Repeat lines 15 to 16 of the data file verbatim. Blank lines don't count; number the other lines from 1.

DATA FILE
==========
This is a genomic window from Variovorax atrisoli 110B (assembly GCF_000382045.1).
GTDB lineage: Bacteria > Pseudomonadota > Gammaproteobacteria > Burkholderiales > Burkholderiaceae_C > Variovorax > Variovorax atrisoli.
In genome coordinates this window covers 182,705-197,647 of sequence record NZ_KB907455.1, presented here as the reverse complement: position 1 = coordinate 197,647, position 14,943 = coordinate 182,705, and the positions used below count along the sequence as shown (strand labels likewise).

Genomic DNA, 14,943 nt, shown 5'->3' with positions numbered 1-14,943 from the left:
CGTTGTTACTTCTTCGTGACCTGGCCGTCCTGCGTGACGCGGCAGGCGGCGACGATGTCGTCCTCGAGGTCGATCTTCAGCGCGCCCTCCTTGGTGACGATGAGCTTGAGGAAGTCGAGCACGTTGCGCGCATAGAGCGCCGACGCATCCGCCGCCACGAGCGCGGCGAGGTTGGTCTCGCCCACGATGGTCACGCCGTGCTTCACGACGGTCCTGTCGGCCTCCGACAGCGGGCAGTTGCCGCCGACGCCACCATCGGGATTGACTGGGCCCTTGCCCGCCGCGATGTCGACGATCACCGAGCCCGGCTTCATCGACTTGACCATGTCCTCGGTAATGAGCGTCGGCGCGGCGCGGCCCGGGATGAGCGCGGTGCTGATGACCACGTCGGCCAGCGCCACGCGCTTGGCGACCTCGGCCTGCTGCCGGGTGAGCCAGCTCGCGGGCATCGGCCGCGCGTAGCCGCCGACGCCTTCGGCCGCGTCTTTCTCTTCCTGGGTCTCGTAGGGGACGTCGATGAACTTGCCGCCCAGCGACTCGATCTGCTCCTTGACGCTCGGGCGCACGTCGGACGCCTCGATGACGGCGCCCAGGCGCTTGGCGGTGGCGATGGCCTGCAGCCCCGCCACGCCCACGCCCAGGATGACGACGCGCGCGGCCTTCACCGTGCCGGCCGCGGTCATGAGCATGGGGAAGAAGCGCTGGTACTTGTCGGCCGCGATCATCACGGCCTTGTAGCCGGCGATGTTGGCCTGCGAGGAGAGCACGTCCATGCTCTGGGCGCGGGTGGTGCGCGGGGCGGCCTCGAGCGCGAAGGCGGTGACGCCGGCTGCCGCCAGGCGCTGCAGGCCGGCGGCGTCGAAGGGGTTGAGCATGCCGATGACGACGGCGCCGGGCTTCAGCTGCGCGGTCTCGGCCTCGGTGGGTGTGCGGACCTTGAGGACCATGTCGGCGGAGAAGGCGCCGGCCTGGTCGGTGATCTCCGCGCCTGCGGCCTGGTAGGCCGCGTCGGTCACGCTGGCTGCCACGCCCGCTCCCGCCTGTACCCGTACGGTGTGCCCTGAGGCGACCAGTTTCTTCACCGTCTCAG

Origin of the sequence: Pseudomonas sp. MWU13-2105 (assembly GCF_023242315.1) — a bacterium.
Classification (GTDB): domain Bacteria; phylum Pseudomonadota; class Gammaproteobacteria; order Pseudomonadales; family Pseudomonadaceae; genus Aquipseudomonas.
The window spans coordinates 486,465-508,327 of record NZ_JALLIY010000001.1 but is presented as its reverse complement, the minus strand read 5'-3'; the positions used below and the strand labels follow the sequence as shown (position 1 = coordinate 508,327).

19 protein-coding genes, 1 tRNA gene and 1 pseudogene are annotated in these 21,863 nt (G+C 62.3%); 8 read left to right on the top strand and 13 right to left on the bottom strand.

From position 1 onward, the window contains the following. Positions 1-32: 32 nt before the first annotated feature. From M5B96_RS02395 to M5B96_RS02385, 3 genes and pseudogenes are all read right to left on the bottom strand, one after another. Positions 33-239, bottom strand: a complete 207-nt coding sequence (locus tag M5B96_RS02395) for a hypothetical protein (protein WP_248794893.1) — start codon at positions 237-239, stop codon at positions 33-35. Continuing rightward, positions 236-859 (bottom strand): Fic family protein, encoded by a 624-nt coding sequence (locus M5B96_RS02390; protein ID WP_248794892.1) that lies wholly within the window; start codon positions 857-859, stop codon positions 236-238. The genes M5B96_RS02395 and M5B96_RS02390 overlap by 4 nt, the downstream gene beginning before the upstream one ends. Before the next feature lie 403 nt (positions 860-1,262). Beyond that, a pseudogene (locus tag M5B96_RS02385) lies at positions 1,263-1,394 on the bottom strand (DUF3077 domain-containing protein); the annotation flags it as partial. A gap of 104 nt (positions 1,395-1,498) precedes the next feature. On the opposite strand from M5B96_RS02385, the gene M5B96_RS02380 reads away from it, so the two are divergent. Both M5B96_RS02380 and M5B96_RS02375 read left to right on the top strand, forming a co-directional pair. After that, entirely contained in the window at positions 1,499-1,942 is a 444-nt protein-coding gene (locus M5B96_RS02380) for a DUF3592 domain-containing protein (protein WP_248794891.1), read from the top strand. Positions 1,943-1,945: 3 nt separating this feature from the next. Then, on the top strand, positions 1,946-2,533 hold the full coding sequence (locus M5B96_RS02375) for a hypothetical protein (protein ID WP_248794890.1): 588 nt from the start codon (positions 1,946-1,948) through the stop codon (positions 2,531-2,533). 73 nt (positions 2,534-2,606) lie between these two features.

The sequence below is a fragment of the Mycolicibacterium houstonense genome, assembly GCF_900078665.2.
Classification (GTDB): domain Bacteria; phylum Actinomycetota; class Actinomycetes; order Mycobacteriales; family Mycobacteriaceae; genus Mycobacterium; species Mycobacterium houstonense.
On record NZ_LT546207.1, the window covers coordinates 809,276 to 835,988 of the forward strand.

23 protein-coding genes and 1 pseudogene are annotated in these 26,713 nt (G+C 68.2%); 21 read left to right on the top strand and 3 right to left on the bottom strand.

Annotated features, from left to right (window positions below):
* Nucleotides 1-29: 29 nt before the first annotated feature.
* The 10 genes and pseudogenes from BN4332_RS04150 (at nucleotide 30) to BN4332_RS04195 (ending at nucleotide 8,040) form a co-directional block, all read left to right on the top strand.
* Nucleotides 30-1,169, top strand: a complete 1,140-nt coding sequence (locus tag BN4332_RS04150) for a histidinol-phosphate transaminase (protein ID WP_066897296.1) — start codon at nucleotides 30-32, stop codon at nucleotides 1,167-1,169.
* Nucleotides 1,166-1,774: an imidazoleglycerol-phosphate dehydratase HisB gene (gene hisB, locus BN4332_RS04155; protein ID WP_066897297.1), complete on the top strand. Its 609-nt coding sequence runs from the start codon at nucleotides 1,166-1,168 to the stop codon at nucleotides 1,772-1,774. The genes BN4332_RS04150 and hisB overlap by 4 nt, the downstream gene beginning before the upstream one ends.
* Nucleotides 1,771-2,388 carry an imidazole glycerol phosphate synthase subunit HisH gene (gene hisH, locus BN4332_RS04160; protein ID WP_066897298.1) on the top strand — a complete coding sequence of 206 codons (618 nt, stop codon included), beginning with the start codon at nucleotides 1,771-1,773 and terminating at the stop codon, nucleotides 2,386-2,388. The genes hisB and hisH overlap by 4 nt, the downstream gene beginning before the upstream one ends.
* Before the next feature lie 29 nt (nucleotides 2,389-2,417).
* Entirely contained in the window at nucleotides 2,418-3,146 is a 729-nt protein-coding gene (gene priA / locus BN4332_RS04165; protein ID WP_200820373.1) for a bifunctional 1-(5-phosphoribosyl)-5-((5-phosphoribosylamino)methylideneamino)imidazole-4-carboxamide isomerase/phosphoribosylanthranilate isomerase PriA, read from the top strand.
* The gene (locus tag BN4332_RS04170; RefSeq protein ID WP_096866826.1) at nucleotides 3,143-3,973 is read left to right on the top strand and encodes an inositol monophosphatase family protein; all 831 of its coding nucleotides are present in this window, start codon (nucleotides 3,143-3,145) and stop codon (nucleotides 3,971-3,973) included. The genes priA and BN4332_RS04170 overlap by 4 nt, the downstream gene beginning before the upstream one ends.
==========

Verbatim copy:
Annotated features, from left to right (window positions below):
* Nucleotides 1-29: 29 nt before the first annotated feature.